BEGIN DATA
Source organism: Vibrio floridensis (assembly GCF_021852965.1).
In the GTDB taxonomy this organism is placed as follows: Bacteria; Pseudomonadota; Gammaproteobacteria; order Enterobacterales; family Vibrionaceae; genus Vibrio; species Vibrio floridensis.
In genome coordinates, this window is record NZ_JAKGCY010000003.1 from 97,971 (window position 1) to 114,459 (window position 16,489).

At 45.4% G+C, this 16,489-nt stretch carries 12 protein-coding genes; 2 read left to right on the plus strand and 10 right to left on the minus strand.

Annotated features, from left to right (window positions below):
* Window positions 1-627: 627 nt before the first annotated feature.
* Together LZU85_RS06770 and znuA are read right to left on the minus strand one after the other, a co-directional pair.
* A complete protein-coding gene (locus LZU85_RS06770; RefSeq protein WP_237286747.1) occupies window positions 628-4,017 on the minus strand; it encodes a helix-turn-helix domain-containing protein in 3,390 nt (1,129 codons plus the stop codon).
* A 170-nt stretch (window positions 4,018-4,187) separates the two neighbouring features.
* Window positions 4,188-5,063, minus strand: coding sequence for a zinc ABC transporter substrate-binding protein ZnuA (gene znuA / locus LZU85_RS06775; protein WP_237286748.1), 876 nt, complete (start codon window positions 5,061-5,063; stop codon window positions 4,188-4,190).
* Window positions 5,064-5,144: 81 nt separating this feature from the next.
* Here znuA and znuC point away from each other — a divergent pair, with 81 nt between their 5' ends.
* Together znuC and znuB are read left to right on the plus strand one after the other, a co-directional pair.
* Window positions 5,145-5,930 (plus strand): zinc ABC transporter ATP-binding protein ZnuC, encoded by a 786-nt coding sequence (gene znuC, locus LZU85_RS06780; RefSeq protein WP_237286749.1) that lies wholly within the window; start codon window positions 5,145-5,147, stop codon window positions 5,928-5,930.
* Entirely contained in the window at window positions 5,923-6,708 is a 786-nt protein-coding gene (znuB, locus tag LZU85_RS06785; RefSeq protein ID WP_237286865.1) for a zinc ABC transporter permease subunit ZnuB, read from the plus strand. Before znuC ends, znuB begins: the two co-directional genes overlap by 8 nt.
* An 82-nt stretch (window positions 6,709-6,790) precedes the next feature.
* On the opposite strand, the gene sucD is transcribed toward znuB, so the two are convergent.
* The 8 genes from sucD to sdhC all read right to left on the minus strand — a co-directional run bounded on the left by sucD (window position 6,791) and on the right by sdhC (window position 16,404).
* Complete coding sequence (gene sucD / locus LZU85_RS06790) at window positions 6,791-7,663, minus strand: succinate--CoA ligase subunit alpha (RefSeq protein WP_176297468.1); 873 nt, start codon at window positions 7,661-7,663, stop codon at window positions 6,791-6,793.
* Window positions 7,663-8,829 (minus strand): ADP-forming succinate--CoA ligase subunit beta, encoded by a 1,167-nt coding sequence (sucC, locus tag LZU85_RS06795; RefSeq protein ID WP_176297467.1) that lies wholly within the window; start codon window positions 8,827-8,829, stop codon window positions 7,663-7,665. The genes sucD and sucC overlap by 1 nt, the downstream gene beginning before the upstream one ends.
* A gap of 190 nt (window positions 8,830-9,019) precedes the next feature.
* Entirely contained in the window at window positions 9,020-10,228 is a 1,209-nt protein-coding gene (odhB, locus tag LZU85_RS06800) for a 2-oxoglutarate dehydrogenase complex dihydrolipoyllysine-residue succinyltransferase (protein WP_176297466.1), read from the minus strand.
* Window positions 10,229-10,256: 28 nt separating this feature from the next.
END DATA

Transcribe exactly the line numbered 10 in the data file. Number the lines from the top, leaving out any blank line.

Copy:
* Window positions 4,188-5,063, minus strand: coding sequence for a zinc ABC transporter substrate-binding protein ZnuA (gene znuA / locus LZU85_RS06775; protein WP_237286748.1), 876 nt, complete (start codon window positions 5,061-5,063; stop codon window positions 4,188-4,190).